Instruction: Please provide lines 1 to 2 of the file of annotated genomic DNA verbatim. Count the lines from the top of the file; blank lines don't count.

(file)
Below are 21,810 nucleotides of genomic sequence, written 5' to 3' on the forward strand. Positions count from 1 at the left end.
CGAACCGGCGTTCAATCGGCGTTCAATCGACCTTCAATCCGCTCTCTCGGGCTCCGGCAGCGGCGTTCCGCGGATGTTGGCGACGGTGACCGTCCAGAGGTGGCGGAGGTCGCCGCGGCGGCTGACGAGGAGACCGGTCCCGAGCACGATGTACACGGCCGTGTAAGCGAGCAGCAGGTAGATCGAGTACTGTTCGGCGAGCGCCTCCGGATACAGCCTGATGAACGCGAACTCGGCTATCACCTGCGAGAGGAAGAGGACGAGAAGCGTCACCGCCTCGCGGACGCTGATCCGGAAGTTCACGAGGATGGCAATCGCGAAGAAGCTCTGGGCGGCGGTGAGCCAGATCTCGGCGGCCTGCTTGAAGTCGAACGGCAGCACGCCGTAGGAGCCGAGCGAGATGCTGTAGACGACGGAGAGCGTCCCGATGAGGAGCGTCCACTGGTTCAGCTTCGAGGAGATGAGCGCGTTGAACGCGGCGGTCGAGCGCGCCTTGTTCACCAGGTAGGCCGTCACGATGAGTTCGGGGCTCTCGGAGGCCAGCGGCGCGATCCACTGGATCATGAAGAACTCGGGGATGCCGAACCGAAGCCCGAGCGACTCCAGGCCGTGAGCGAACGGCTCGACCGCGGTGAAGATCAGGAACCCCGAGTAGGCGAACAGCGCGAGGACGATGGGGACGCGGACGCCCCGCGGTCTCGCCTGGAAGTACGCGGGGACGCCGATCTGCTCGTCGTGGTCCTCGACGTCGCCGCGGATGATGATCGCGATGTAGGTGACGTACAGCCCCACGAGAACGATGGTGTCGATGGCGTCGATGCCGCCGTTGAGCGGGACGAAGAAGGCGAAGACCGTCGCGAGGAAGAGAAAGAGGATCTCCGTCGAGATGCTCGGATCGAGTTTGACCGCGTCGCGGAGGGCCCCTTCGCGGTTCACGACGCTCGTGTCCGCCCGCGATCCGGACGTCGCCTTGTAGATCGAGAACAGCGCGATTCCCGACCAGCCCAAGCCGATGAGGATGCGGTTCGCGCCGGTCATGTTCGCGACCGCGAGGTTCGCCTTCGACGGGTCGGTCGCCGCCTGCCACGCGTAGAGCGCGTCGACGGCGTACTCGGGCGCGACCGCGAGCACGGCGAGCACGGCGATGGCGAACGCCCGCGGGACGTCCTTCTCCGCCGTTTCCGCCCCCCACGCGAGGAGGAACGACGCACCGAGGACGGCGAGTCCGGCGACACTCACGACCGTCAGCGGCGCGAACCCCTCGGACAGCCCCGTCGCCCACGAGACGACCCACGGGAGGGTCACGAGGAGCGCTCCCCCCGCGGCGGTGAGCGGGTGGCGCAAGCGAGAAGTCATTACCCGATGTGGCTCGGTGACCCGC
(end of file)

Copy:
Below are 21,810 nucleotides of genomic sequence, written 5' to 3' on the forward strand. Positions count from 1 at the left end.
CGAACCGGCGTTCAATCGGCGTTCAATCGACCTTCAATCCGCTCTCTCGGGCTCCGGCAGCGGCGTTCCGCGGATGTTGGCGACGGTGACCGTCCAGAGGTGGCGGAGGTCGCCGCGGCGGCTGACGAGGAGACCGGTCCCGAGCACGATGTACACGGCCGTGTAAGCGAGCAGCAGGTAGATCGAGTACTGTTCGGCGAGCGCCTCCGGATACAGCCTGATGAACGCGAACTCGGCTATCACCTGCGAGAGGAAGAGGACGAGAAGCGTCACCGCCTCGCGGACGCTGATCCGGAAGTTCACGAGGATGGCAATCGCGAAGAAGCTCTGGGCGGCGGTGAGCCAGATCTCGGCGGCCTGCTTGAAGTCGAACGGCAGCACGCCGTAGGAGCCGAGCGAGATGCTGTAGACGACGGAGAGCGTCCCGATGAGGAGCGTCCACTGGTTCAGCTTCGAGGAGATGAGCGCGTTGAACGCGGCGGTCGAGCGCGCCTTGTTCACCAGGTAGGCCGTCACGATGAGTTCGGGGCTCTCGGAGGCCAGCGGCGCGATCCACTGGATCATGAAGAACTCGGGGATGCCGAACCGAAGCCCGAGCGACTCCAGGCCGTGAGCGAACGGCTCGACCGCGGTGAAGATCAGGAACCCCGAGTAGGCGAACAGCGCGAGGACGATGGGGACGCGGACGCCCCGCGGTCTCGCCTGGAAGTACGCGGGGACGCCGATCTGCTCGTCGTGGTCCTCGACGTCGCCGCGGATGATGATCGCGATGTAGGTGACGTACAGCCCCACGAGAACGATGGTGTCGATGGCGTCGATGCCGCCGTTGAGCGGGACGAAGAAGGCGAAGACCGTCGCGAGGAAGAGAAAGAGGATCTCCGTCGAGATGCTCGGATCGAGTTTGACCGCGTCGCGGAGGGCCCCTTCGCGGTTCACGACGCTCGTGTCCGCCCGCGATCCGGACGTCGCCTTGTAGATCGAGAACAGCGCGATTCCCGACCAGCCCAAGCCGATGAGGATGCGGTTCGCGCCGGTCATGTTCGCGACCGCGAGGTTCGCCTTCGACGGGTCGGTCGCCGCCTGCCACGCGTAGAGCGCGTCGACGGCGTACTCGGGCGCGACCGCGAGCACGGCGAGCACGGCGATGGCGAACGCCCGCGGGACGTCCTTCTCCGCCGTTTCCGCCCCCCACGCGAGGAGGAACGACGCACCGAGGACGGCGAGTCCGGCGACACTCACGACCGTCAGCGGCGCGAACCCCTCGGACAGCCCCGTCGCCCACGAGACGACCCACGGGAGGGTCACGAGGAGCGCTCCCCCCGCGGCGGTGAGCGGGTGGCGCAAGCGAGAAGTCATTACCCGATGTGGCTCGGTGACCCGC